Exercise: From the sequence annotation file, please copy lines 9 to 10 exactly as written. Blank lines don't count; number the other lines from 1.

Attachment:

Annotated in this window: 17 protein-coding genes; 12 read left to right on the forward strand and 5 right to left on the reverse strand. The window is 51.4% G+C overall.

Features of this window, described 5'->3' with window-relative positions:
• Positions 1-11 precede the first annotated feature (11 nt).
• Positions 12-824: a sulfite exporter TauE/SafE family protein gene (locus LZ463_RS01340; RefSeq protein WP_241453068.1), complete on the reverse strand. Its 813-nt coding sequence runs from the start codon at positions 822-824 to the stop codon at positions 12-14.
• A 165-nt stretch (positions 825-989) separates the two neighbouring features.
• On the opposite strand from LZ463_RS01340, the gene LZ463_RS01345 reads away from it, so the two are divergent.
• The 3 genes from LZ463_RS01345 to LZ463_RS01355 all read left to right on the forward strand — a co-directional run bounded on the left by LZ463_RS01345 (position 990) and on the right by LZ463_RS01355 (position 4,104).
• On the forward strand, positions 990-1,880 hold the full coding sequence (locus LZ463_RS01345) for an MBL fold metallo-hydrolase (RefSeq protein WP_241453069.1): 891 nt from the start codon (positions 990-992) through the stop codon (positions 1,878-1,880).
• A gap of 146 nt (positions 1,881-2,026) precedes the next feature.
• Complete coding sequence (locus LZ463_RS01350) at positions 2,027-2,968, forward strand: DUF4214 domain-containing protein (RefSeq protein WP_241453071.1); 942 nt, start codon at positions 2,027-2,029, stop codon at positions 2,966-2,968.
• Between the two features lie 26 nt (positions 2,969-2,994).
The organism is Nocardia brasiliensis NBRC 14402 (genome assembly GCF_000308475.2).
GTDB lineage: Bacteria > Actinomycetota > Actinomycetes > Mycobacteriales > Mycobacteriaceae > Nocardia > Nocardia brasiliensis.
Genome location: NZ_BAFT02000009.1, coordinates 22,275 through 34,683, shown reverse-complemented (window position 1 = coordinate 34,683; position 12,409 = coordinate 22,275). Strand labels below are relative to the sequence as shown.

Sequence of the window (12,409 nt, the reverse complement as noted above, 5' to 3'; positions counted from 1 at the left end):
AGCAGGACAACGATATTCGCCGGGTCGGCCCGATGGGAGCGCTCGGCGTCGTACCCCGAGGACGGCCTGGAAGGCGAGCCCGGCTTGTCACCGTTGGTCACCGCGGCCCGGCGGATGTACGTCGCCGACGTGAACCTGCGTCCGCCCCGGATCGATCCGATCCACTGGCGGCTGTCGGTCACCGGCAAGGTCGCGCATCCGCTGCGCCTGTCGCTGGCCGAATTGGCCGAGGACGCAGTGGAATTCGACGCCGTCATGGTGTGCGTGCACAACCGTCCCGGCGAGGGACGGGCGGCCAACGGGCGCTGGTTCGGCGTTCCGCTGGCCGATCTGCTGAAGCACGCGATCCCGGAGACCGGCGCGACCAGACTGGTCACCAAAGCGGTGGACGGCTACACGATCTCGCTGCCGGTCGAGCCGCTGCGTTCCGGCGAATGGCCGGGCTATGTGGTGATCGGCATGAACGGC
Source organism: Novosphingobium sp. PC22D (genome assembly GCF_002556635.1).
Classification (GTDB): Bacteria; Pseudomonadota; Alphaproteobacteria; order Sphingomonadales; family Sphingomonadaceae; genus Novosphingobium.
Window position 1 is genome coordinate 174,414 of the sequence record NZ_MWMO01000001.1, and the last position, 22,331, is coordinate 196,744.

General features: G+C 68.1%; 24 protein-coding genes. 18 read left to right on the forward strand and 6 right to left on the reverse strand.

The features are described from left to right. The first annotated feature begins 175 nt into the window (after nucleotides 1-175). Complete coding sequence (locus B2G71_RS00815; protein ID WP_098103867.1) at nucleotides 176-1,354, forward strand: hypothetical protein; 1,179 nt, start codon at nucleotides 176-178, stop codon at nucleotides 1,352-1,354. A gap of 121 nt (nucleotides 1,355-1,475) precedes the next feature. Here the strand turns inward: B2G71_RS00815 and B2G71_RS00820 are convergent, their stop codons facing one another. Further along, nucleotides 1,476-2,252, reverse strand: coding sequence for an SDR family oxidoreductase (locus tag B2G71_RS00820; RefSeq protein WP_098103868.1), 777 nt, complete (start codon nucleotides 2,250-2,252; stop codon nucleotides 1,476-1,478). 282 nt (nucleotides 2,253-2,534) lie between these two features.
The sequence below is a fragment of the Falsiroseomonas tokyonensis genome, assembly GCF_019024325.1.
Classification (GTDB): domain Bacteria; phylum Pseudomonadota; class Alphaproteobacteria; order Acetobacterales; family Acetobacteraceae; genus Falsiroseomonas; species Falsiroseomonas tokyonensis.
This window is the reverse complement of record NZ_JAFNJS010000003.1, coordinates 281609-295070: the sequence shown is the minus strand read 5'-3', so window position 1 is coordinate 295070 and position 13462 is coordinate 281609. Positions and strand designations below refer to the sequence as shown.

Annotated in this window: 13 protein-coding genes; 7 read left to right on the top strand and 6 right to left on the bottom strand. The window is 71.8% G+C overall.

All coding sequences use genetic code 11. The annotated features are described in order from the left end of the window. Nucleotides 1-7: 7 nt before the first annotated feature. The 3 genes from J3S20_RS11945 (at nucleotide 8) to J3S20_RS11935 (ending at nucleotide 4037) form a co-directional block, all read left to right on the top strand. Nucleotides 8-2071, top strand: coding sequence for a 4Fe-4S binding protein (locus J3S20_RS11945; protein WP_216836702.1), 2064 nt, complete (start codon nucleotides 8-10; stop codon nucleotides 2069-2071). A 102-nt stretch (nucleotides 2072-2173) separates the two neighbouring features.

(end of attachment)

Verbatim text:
• A gap of 146 nt (positions 1,881-2,026) precedes the next feature.
• Complete coding sequence (locus LZ463_RS01350) at positions 2,027-2,968, forward strand: DUF4214 domain-containing protein (RefSeq protein WP_241453071.1); 942 nt, start codon at positions 2,027-2,029, stop codon at positions 2,966-2,968.